Taking it higher, Vikings ride Dobbs past Saints for fifth straight win

The undrafted free agent linebacker relayed the final defensive call in the Vikings' huddle, then took his place alongside the converted safety as one of four rushers pursuing Jameis Winston as the Saints quarterback heaved a Hail Mary toward U.S. Bank Stadium's west end zone. A group of seven Vikings converged on it; the free agent signee batted it toward the two rookie defensive backs, as the practice squad pickup who'd made the team as a sixth safety victoriously raised his fist.

The quarterback, who'd won his first NFC Offensive Player of the Week award before he'd found a place to live in the Twin Cities, donned a baseball cap as he strode toward midfield for postgame handshakes. The stadium speakers blared Creed's "Higher," the 24-year-old rock song that first entered the Vikings' locker room as an inside joke and then spent five weeks morphing into an anthem.

None of it made sense, from the characters to the soundtrack to the plot, and none of it seemed feasible five weeks ago, when a 1-4 Vikings team put Justin Jefferson on injured reserve because of a strained hamstring. But as the NFL's reigning offensive player of the year congratulated his teammates before quietly slipping out of the home locker room and ceding the stage after the Vikings' 27-19 win over New Orleans, a season that was once headed off course now appeared strangely, undeniably alive.

"I can remember, vividly, standing in front of them the Monday after we [started] 0-3, and I can remember the message," coach Kevin O'Connell said. "All of us together, working to accomplish something special, was one of the greatest opportunities we would have professionally. If you look at it as an opportunity and you have your football team trying to be the best versions of themselves for that greater good, I am of the belief that we can continue to go out and write our own story. And we're holding the pen."

The Vikings are 6-4, the owners of a NFL-best five-game win streak and the NFC's final wild-card spot, after a game they began without several stars and ended without a few more key contributors. Joshua Dobbs, who finally moved out of the team hotel on Friday, ran for a touchdown and threaded a throw between defenders before halftime to tight end T.J. Hockenson, who grimaced through rib and oblique injuries on his way to 128 first-half yards. The two scores capped a 21-point second quarter that began with Dobbs lined up at receiver while running back Ty Chandler scored his first NFL touchdown on a direct snap play the team practiced for the first time this week.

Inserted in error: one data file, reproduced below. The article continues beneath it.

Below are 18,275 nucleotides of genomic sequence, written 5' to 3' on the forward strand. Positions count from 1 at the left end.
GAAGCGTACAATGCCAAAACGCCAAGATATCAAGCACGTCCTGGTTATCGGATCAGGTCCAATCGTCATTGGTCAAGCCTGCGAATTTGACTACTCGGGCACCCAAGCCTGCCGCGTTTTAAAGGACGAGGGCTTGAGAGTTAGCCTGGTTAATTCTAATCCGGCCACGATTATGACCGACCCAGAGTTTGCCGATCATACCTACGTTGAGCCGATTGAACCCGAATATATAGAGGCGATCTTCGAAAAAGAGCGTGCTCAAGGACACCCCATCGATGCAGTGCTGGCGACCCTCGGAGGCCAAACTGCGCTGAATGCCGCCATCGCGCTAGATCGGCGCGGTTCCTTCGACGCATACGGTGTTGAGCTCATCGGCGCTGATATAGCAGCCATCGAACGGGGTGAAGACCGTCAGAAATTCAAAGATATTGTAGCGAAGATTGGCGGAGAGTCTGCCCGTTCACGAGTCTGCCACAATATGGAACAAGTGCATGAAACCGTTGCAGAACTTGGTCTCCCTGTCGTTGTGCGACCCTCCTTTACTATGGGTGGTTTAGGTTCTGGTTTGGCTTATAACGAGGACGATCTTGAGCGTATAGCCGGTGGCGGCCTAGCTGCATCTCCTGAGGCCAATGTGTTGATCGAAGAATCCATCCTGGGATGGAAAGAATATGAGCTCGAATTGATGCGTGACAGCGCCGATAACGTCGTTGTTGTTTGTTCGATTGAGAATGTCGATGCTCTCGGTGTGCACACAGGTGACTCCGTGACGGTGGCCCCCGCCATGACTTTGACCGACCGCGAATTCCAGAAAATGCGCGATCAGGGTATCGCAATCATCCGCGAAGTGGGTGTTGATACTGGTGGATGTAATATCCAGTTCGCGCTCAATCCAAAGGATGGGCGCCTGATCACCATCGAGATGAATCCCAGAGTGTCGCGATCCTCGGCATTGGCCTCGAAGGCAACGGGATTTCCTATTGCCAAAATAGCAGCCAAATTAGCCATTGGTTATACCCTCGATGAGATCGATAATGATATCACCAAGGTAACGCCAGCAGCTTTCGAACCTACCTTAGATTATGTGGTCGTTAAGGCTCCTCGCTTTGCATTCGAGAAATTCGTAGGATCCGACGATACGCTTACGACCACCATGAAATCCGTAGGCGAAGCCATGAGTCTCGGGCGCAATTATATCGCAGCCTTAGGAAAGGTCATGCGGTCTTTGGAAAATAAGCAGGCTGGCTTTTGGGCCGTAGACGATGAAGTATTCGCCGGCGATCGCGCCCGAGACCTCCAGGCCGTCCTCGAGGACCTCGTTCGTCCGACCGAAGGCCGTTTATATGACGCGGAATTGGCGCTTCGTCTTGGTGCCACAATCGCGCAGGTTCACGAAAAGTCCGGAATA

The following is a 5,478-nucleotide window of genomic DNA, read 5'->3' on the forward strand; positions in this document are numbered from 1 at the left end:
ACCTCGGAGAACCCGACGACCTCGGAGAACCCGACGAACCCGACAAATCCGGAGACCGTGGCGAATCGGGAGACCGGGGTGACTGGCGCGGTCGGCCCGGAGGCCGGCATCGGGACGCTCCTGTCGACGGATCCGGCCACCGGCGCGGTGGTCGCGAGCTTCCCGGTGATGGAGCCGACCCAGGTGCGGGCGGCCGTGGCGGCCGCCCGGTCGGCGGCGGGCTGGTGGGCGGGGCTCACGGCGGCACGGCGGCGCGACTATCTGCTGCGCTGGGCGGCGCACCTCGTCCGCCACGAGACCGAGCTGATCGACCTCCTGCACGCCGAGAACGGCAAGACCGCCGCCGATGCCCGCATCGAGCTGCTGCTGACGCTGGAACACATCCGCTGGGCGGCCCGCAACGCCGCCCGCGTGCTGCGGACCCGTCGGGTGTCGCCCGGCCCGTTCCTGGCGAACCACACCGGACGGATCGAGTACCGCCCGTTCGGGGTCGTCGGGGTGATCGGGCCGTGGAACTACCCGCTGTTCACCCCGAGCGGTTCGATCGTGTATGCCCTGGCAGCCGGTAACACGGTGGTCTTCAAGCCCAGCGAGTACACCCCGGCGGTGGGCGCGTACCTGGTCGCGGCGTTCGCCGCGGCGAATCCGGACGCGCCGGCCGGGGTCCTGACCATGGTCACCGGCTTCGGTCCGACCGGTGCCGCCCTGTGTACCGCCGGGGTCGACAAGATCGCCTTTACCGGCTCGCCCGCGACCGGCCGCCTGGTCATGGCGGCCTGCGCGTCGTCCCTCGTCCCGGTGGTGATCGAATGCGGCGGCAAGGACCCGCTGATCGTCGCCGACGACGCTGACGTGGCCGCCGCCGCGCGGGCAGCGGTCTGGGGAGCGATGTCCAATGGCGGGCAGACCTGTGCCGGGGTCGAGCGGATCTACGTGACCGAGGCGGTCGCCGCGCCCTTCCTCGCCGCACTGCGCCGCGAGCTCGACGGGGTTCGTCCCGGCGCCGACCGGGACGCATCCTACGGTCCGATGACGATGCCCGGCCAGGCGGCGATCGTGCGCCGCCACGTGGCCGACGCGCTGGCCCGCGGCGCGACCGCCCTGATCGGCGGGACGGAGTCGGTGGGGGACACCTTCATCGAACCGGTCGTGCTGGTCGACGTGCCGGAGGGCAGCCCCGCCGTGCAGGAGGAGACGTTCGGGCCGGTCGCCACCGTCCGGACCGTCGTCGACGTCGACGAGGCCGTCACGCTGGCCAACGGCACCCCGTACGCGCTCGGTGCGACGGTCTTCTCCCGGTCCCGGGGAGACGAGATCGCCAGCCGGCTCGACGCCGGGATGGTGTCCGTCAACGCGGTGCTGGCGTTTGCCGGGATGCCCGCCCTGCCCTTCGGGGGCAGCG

Chandler, who had 14 career carries before Sunday, had 15 in the win, which might have been more decisive had a Brian O'Neill holding penalty not wiped out Chandler's second TD run of the day in the fourth quarter. He was expected to play a bigger role with Cam Akers out for the season because of a torn Achilles; by the end of the day, the Vikings had also lost starting running back Alexander Mattison because of a concussion.

They lost linebacker Jordan Hicks because of a shin injury, leaving rookie Ivan Pace Jr. to run the Vikings' defensive huddle. Cornerback Akayleb Evans' calf injury meant Andrew Booth Jr. and rookie Mekhi Blackmon were on the field at the end of the game. The team's decision to give receiver K.J. Osborn more time to recover from a concussion after a full practice on Friday meant second-year receiver Jalen Nailor would play a larger role in his first game back from a hamstring injury.